What Tony has to say: Erlang doesn’t allow destructive assignments of variables, instead variables can only be assigned once. Single assignment is often trotted out as a panacea for the woes of mistakenly rebinding a variable then using it later expecting you had the original value. […] Single assignment is often trotted out by the Erlang cargo cult as having something to do with Erlang’s concurrency model. This couldn’t be more mistaken. Reia compiled destructive assignments into Static Single Assignment (SSA) form. This form provides versioned variables in the same manner as most Erlang programmers end up doing manually. Furthermore, SSA is functional programming. While it may not jive with the general idealism of functional programming, the two forms (SSA and continuation passing style) have been formally proven identical.

How Elixir solves this: There is no context dependent expression separators and when you rebind a name all you’re doing is rebinding a new value to the name. Elixir is still immutable, it’s just not trying to pass off single assignment as immutability.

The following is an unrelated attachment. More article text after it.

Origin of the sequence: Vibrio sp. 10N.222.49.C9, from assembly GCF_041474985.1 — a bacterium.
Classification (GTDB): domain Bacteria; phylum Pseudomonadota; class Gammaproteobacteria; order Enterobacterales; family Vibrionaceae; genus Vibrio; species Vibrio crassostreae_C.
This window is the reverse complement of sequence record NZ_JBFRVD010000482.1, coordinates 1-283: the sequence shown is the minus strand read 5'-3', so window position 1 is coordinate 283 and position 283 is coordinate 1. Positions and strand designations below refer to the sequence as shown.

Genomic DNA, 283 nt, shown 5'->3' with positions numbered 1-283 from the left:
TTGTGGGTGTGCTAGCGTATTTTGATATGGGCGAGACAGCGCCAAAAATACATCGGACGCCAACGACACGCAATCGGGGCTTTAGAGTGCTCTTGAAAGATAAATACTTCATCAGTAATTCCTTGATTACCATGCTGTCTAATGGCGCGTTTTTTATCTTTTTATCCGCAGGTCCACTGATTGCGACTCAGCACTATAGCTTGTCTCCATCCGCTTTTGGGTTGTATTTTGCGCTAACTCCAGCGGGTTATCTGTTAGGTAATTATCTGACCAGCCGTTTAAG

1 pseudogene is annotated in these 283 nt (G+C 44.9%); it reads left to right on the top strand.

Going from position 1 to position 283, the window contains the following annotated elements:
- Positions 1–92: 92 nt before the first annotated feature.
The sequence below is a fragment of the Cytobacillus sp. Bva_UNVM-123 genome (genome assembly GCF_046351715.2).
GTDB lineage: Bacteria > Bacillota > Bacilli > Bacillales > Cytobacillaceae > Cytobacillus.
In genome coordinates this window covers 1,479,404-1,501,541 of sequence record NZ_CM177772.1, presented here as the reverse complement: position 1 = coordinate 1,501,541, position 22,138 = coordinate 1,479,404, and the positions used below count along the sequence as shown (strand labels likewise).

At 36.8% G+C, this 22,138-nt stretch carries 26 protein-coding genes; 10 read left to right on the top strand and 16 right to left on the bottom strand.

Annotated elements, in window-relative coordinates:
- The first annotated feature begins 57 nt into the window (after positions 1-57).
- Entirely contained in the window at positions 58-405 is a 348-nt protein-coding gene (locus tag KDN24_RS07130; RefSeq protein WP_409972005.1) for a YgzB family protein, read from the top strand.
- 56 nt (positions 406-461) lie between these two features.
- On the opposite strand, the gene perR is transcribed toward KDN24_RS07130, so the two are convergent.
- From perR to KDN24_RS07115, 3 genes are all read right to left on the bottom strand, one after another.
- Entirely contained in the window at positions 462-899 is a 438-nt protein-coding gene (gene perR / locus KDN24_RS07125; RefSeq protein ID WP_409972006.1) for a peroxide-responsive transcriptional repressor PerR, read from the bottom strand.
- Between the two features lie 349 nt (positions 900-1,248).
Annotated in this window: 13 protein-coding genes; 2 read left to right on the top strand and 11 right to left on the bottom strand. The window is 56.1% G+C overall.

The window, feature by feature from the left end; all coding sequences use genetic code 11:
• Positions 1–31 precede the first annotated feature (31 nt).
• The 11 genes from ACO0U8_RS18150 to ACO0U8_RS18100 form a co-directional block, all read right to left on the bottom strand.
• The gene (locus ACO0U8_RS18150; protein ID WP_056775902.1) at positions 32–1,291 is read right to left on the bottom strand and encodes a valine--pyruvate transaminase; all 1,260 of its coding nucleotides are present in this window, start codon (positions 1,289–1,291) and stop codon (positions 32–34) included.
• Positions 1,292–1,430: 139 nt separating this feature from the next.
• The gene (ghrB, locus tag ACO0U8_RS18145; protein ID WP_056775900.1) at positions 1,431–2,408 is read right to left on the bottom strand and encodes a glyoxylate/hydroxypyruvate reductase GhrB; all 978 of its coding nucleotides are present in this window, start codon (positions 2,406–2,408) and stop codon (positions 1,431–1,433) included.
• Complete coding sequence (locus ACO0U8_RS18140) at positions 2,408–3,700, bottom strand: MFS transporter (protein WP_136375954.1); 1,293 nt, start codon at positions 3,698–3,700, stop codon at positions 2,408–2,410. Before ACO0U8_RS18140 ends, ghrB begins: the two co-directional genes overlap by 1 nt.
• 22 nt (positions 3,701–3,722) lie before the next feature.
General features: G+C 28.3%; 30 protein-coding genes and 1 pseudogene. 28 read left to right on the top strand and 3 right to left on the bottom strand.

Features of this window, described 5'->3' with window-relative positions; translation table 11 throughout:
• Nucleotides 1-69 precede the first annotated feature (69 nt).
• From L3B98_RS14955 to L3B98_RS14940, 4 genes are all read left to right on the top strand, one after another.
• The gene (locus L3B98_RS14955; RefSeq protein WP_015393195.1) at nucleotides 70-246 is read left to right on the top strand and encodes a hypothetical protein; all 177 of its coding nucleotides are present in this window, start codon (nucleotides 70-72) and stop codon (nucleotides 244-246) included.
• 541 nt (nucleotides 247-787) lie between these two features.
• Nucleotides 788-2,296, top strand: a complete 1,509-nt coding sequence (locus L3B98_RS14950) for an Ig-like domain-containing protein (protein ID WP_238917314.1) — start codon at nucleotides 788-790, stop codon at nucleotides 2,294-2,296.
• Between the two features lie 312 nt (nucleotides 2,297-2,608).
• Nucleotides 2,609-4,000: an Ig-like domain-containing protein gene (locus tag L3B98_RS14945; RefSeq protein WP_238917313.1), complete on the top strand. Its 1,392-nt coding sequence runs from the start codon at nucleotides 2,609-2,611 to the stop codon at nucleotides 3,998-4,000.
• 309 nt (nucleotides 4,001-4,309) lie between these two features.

thing = doit(thing) #=> v0 = doit(thing)
thing = doit(thing) #=> v1 = doit(v0)


What Damien has to say: The ‘records’ feature provides a C-ish structure facility, but it’s surprisingly limited and verbose, requiring you to state the type of the record for each reference in the code.

What Tony has to say: Erlang has a feature called ‘records’ which uses the preprocessor to give you something akin to a struct or map, i.e. a way to access named fields of a particular object/term within the system. As far as I can tell, there’s pretty much universal agreement within the community that this is a huge limitation.

How Elixir solves this: Elixir records are real records, and provide compile time pattern matching and a much more dynamic nature.

defrecord Foo, bar: "baz", quux: nil
x = Foo.new
x.bar #=> "baz"
x = x.quux "corge" #=> Foo[bar: "baz", quux: "corge"]
x.to_keywords[:bar] #=> "baz"

Standard library

What Damien has to say: The coding standards in the core Erlang libraries can differ widely, with different naming, argument ordering and return value conventions.

What Tony has to say: Should module names in the standard library be plural, like lists? Or should they be singular, like string? Should we count from 1, as in most of the functions found in things like the lists module, or should we count from 0 like the functions found in the array module?